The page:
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dc.contributor.authorCarter, Morgan E
dc.contributor.authorHelm, Matthew
dc.contributor.authorChapman, Antony
dc.contributor.authorWan, Emily
dc.contributor.authorRestrepo Sierra, Ana M.
dc.contributor.authorInnes, Roger
dc.contributor.authorBogdanove, Adam J
dc.contributor.authorWise, Roger Philip
dc.date.accessioned2018-12-31T14:01:57Z
dc.date.available2018-12-31T14:01:57Z
dc.date.issued2018-11-27
dc.identifier.citationCarter ME, Helm M, Chapman A, Wan E, Restrepo Sierra AM, et al. (2018) Convergent evolution of effector protease recognition by Arabidopsis and barley. Molecular Plant-Microbe Interactions. Available: http://dx.doi.org/10.1094/mpmi-07-18-0202-fi.
dc.identifier.issn0894-0282
dc.identifier.doi10.1094/mpmi-07-18-0202-fi
dc.identifier.urihttp://hdl.handle.net/10754/630650
dc.description.abstractThe Pseudomonas syringae cysteine protease AvrPphB activates the Arabidopsis resistance protein RPS5 by cleaving a second host protein, PBS1. AvrPphB induces defense responses in other plant species, but the genes and mechanisms mediating AvrPphB recognition in those species have not been defined. Here, we show that AvrPphB induces defense responses in diverse barley cultivars. We show also that barley contains two PBS1 orthologs, that their products are cleaved by AvrPphB, and that the barley AvrPphB response maps to a single locus containing a nucleotide-binding leucine-rich repeat (NLR) gene, which we termed AvrPphB Resistance 1 (Pbr1). Transient co-expression of PBR1 with wild-type AvrPphB, but not a protease inactive mutant, triggered defense responses, indicating that PBR1 detects AvrPphB protease activity. Additionally, PBR1 co-immunoprecipitated with barley and N. benthamiana PBS1 proteins, suggesting mechanistic similarity to detection by RPS5. Lastly, we determined that wheat cultivars also recognize AvrPphB protease activity and contain two putative Pbr1 orthologs. Phylogenetic analyses showed however that Pbr1 is not orthologous to RPS5. Our results indicate that the ability to recognize AvrPphB evolved convergently, and imply that selection to guard PBS1-like proteins occurs across species. Also, these results suggest that PBS1-based decoys may be used to engineer protease effector recognition-based resistance in barley and wheat. .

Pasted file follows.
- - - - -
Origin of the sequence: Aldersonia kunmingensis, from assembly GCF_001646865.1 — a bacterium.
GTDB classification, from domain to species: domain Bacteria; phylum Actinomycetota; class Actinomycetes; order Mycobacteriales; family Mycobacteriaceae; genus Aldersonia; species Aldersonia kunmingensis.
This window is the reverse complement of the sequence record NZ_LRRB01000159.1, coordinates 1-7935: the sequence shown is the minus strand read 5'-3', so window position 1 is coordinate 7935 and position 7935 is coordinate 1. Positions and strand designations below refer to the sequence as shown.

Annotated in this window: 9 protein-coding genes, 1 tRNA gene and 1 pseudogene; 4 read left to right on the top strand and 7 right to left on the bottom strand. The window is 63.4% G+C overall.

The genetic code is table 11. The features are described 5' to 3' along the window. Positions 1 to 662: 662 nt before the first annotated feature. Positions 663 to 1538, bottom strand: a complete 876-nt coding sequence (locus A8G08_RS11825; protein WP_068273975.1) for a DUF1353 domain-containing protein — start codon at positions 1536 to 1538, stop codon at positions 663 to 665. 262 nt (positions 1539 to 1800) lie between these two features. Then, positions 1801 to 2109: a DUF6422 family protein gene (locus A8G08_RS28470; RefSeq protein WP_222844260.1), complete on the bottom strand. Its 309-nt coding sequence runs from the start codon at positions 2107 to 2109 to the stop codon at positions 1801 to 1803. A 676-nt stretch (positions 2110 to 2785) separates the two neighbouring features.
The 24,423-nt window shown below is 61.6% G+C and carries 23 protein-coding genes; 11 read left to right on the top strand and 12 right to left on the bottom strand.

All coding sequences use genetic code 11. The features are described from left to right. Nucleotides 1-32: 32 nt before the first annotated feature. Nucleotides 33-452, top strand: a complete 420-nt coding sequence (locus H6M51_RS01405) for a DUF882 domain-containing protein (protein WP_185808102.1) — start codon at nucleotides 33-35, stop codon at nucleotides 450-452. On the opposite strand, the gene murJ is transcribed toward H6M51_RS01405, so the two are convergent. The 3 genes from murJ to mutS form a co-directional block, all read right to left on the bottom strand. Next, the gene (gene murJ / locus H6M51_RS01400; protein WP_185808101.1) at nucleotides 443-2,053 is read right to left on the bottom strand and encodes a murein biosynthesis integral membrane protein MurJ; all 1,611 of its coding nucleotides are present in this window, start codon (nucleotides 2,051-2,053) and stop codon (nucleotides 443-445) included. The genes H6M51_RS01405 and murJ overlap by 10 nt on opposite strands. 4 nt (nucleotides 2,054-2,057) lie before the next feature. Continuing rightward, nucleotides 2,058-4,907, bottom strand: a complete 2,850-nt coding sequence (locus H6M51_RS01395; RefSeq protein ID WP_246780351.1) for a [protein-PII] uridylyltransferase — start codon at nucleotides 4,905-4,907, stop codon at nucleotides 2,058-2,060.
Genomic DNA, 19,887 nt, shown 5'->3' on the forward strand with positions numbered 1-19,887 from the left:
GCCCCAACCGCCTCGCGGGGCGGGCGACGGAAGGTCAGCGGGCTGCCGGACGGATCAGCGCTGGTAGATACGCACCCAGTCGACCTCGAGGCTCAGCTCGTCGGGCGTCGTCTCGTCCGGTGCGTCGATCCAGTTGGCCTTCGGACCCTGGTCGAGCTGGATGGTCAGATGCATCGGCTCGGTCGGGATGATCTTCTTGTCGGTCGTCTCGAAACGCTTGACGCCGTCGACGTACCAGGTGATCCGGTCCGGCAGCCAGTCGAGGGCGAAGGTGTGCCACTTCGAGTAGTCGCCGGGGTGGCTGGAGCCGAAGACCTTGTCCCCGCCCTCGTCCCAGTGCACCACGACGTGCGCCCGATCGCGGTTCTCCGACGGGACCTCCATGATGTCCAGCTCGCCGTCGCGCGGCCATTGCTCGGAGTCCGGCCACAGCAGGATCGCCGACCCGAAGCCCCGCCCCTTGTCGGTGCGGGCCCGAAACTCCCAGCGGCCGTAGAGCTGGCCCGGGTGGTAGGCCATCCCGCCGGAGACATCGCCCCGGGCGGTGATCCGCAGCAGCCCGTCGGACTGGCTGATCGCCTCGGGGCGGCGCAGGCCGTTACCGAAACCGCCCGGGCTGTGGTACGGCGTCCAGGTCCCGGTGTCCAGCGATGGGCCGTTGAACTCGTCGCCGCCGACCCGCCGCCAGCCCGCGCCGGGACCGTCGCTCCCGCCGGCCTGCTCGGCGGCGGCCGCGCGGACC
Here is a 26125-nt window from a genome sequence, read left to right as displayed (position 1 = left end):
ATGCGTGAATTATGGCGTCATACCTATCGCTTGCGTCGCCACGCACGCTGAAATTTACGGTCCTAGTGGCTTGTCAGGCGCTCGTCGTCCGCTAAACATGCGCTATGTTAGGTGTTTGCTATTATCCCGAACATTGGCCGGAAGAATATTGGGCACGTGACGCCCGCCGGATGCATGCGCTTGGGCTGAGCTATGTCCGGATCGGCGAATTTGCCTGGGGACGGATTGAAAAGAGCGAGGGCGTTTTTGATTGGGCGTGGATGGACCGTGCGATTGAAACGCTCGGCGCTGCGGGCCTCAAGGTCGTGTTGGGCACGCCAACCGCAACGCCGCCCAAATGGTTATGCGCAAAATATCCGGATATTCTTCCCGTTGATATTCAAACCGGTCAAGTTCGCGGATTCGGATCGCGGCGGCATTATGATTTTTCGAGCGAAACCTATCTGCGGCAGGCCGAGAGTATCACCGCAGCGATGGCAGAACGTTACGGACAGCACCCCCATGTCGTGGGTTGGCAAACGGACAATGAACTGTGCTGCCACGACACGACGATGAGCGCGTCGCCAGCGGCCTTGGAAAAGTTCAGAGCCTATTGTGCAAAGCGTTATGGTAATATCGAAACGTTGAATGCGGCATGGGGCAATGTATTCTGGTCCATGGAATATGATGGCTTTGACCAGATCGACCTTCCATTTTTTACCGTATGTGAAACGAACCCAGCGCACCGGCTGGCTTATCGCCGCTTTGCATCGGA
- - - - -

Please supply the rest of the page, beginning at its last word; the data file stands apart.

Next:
dc.publisherScientific Societies
dc.relation.urlhttps://apsjournals.apsnet.org/doi/10.1094/MPMI-07-18-0202-FI
dc.titleConvergent evolution of effector protease recognition by Arabidopsis and barley
dc.typeArticle
dc.contributor.departmentStructural Biology and Engineering
dc.identifier.journalMolecular Plant-Microbe Interactions
dc.contributor.institutionCornell University, Plant Pathology and Plant-Microbe Biology Section, School of Integrative Plant Science, 334 Plant Science, 236 Tower Rd, Ithaca, New York, United States, 14850;
dc.contributor.institutionDepartment of Biology, 915 East 3rd Street, Myers Hall 150, Mailbox 62, Bloomington, Indiana, United States, 47405, ;
dc.contributor.institutionIowa State University, Plant Pathology and Microbiology, Ames, Iowa, United States;
dc.contributor.institutionCornell University, Plant Pathology and Plant-Microbe Biology Section, School of Integrative Plant Science, Ithaca, New York, United States;
dc.contributor.institutionIndiana University, Department of Biology, 915 East Third Street, Myers Hall 150, Bloomington, Indiana, United States, 47405-7107, , ;
dc.contributor.institutionCornell University, Plant Pathology and Plant-Microbe Biology Section, School of Integrative Plant Science, 334 Plant Science, Ithaca, New York, United States, 14853;
dc.contributor.institutionIowa State University, Plant Pathology, 351 Besey Hall, Ames, Iowa, United States, 50011-1020, , ;
kaust.personRestrepo Sierra, Ana M.


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